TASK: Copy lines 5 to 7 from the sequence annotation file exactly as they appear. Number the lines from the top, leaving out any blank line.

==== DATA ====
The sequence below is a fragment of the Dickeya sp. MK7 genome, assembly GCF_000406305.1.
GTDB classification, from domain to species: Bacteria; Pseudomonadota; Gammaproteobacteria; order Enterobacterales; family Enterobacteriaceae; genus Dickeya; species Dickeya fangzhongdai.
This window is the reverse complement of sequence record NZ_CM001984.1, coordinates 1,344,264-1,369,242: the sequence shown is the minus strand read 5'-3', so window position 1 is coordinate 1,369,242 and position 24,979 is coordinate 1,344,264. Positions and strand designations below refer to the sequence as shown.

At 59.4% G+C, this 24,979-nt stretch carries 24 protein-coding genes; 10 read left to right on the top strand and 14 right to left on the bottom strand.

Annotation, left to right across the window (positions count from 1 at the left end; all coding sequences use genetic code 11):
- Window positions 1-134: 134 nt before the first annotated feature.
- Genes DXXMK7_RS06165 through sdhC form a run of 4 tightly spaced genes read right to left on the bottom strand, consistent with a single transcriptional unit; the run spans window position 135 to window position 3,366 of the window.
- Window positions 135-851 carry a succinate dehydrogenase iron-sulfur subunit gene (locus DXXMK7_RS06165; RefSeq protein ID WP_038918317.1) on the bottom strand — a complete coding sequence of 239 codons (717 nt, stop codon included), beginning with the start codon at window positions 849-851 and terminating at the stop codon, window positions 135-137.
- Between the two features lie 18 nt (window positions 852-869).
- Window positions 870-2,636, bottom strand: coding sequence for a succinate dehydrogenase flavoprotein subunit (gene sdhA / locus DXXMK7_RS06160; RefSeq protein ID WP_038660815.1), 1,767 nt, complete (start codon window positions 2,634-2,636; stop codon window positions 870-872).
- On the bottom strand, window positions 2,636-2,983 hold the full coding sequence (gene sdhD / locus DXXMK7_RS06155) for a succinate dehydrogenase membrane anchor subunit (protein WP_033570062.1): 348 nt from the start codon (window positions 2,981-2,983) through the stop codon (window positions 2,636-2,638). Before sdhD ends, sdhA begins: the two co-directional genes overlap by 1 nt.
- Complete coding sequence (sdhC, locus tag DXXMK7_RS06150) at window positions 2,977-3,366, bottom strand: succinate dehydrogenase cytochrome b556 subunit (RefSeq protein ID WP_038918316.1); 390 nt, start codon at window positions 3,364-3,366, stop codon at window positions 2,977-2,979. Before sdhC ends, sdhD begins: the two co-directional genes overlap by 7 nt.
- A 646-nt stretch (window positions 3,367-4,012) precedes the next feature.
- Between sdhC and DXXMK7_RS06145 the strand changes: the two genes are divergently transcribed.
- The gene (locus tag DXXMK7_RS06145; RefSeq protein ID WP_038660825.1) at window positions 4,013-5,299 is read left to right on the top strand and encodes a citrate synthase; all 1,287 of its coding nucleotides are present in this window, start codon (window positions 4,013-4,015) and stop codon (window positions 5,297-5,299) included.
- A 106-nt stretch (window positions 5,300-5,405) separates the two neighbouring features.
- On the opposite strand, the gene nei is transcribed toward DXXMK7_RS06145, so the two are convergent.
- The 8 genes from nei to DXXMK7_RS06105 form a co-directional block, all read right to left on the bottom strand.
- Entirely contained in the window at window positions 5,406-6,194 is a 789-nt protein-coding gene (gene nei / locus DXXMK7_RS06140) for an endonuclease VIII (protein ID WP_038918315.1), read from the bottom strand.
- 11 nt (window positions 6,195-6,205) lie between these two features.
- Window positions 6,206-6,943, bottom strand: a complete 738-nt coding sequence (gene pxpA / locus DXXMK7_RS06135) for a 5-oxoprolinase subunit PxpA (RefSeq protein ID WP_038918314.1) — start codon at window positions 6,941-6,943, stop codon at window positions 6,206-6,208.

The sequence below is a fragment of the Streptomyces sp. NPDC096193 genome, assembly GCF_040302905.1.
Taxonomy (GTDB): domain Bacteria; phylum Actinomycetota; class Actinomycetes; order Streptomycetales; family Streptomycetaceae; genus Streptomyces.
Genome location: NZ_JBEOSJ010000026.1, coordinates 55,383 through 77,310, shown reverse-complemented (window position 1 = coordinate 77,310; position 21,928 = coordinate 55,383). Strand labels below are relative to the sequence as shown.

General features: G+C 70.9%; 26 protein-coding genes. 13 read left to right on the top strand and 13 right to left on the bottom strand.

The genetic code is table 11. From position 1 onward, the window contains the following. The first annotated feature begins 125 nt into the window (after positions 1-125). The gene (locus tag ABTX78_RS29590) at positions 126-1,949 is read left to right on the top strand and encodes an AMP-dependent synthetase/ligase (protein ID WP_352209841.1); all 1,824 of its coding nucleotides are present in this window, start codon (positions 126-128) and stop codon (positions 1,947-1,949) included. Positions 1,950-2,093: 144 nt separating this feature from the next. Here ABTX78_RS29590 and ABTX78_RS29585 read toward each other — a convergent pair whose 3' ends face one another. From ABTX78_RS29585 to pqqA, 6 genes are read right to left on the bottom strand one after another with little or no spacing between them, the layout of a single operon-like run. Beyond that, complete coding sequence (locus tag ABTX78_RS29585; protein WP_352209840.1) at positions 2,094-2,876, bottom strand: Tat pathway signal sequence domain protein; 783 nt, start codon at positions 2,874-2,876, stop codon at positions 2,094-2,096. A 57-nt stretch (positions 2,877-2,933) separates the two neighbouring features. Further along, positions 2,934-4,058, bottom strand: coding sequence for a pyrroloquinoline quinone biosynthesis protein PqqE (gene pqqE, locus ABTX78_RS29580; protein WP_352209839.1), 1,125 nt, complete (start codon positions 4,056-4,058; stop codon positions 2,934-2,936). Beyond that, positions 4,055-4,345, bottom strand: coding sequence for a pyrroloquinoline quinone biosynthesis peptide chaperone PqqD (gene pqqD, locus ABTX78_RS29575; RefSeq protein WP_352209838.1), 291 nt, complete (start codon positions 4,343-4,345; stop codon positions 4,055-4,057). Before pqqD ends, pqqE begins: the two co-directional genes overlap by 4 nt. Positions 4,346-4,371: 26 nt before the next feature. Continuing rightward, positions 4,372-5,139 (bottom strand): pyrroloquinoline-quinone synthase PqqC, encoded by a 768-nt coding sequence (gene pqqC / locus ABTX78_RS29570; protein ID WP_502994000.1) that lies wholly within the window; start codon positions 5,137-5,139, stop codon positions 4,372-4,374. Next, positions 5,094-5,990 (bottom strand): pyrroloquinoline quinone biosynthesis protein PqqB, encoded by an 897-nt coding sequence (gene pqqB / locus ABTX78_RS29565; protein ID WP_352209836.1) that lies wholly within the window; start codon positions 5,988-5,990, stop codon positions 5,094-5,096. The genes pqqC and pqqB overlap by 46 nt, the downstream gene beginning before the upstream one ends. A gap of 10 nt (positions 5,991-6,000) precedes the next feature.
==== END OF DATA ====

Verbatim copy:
Annotation, left to right across the window (positions count from 1 at the left end; all coding sequences use genetic code 11):
- Window positions 1-134: 134 nt before the first annotated feature.
- Genes DXXMK7_RS06165 through sdhC form a run of 4 tightly spaced genes read right to left on the bottom strand, consistent with a single transcriptional unit; the run spans window position 135 to window position 3,366 of the window.